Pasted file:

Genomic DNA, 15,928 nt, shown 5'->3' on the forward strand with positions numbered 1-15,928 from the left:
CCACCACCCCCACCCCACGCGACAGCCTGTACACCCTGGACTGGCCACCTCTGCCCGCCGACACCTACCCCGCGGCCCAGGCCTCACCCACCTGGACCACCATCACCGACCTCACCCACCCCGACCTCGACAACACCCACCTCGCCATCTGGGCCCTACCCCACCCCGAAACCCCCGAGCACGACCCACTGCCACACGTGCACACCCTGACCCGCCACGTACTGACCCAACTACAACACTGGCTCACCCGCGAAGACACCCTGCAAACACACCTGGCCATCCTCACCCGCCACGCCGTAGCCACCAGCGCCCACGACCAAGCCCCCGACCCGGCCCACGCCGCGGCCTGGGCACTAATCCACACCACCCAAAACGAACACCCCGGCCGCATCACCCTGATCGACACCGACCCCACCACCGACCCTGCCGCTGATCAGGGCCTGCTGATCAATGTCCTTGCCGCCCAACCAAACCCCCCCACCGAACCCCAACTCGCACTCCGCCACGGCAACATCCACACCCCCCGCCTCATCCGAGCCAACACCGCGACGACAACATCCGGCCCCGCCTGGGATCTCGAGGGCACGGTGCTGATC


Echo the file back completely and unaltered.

Genomic DNA, 15,928 nt, shown 5'->3' on the forward strand with positions numbered 1-15,928 from the left:
CCACCACCCCCACCCCACGCGACAGCCTGTACACCCTGGACTGGCCACCTCTGCCCGCCGACACCTACCCCGCGGCCCAGGCCTCACCCACCTGGACCACCATCACCGACCTCACCCACCCCGACCTCGACAACACCCACCTCGCCATCTGGGCCCTACCCCACCCCGAAACCCCCGAGCACGACCCACTGCCACACGTGCACACCCTGACCCGCCACGTACTGACCCAACTACAACACTGGCTCACCCGCGAAGACACCCTGCAAACACACCTGGCCATCCTCACCCGCCACGCCGTAGCCACCAGCGCCCACGACCAAGCCCCCGACCCGGCCCACGCCGCGGCCTGGGCACTAATCCACACCACCCAAAACGAACACCCCGGCCGCATCACCCTGATCGACACCGACCCCACCACCGACCCTGCCGCTGATCAGGGCCTGCTGATCAATGTCCTTGCCGCCCAACCAAACCCCCCCACCGAACCCCAACTCGCACTCCGCCACGGCAACATCCACACCCCCCGCCTCATCCGAGCCAACACCGCGACGACAACATCCGGCCCCGCCTGGGATCTCGAGGGCACGGTGCTGATC